Cognitive deficits in older patients with Alzheimer’s disease improve during late summer and early fall, but generally worsen in the winter and spring, a new study suggests.
The study, led by researchers at Sunnybrook Health Sciences Centre and the University of Toronto, analyzed the data of 3,353 participants from three observational community-based cohort studies and two additional observational memory-clinic-based cohort studies, based in the U.S., Canada, and France.
Researchers conducted neuropsychological exams and evaluated the levels of genes and proteins correlated with Alzheimer’s disease.
“We performed neuropsychological testing and, in subsets of participants, evaluated cerebrospinal fluid AD biomarkers, standardized structured autopsy measures, and/or prefrontal cortex gene expression by RNA sequencing,” according to the findings. “We examined the association between season and these variables using nested multiple linear and logistic regression models.”
Based on the results, researchers determined that cognitive functioning was higher in the summer and fall. Winter and spring, however, brought forth lower function and increased chances of diagnosis for mild cognitive impairment. The cognitive effect was similar to a 4.8 years difference in age-related decline.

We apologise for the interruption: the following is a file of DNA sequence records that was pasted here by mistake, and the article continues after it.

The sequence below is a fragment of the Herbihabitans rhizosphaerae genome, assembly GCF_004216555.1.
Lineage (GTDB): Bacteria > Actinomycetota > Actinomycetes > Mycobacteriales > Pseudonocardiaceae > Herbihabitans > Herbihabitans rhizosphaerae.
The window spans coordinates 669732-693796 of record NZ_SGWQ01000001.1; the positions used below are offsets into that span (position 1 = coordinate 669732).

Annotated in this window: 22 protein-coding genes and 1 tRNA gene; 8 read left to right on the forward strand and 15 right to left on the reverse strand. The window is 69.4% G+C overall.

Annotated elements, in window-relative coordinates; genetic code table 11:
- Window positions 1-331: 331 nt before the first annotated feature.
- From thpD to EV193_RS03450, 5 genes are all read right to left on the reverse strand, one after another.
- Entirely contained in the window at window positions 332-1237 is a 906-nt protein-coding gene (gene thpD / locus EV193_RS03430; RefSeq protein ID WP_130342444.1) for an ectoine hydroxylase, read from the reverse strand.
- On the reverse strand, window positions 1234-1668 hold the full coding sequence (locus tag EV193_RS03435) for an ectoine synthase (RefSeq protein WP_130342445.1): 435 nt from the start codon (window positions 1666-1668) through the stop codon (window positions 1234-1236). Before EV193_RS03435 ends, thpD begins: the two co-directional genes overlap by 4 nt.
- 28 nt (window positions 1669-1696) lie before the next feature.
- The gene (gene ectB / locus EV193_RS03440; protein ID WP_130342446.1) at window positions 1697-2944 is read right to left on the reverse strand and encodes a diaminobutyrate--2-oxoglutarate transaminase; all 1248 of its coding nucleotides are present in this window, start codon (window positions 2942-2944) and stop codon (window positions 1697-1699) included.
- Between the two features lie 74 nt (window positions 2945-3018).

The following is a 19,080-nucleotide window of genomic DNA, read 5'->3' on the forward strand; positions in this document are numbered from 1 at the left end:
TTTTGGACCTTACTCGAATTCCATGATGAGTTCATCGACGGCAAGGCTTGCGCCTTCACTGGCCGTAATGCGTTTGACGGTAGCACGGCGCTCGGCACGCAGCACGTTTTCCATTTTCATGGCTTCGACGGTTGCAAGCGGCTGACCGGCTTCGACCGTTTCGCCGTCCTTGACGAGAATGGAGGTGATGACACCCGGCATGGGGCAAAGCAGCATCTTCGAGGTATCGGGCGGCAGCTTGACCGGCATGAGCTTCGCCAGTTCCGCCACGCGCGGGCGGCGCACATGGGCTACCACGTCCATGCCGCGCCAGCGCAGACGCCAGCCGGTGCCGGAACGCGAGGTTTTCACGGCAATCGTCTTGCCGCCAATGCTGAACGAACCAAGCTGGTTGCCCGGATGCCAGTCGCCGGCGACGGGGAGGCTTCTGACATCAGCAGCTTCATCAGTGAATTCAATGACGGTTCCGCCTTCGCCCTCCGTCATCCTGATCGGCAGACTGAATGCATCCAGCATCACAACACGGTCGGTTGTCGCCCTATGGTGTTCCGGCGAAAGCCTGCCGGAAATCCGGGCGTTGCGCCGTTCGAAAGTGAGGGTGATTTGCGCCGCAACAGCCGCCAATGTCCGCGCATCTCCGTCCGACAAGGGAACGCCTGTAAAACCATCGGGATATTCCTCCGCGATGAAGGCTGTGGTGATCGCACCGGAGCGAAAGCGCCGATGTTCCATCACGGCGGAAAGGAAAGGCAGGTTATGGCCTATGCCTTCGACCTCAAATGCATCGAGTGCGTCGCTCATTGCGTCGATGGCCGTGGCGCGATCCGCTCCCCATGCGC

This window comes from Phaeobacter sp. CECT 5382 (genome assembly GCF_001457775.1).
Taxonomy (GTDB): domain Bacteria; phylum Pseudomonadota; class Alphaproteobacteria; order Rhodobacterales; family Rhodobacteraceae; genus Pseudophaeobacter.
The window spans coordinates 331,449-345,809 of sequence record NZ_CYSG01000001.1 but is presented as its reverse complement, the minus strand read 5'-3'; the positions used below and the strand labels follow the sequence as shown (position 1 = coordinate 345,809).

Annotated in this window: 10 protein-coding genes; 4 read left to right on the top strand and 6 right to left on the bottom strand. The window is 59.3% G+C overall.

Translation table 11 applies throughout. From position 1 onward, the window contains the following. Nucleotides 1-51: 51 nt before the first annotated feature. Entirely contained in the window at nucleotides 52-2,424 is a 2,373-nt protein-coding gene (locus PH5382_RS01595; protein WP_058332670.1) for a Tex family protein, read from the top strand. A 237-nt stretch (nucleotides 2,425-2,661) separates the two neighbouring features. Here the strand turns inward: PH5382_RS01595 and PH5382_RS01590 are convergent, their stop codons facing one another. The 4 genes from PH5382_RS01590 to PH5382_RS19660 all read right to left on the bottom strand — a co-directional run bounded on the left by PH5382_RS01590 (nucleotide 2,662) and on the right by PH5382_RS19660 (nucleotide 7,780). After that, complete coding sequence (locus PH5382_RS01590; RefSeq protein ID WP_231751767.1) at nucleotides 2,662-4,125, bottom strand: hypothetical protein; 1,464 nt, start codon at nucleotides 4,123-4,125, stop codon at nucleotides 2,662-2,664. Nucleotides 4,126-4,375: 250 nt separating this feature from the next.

The link between seasonality and cognitive function was significant throughout the study, researchers say. In the findings, they also discovered levels of Alzheimer’s-related proteins and genes in cerebrospinal fluid directly linked to seasonality.
“There may be value in increasing dementia-related clinical resources in the winter and early spring when symptoms are likely to be most pronounced,” researchers suggest.
“By shedding light on the mechanisms underlying the seasonal improvement in cognition in the summer and early fall, these findings also open the door to new avenues of treatment for Alzheimer’s disease.”
The findings were published in the journal PLOS Medicine.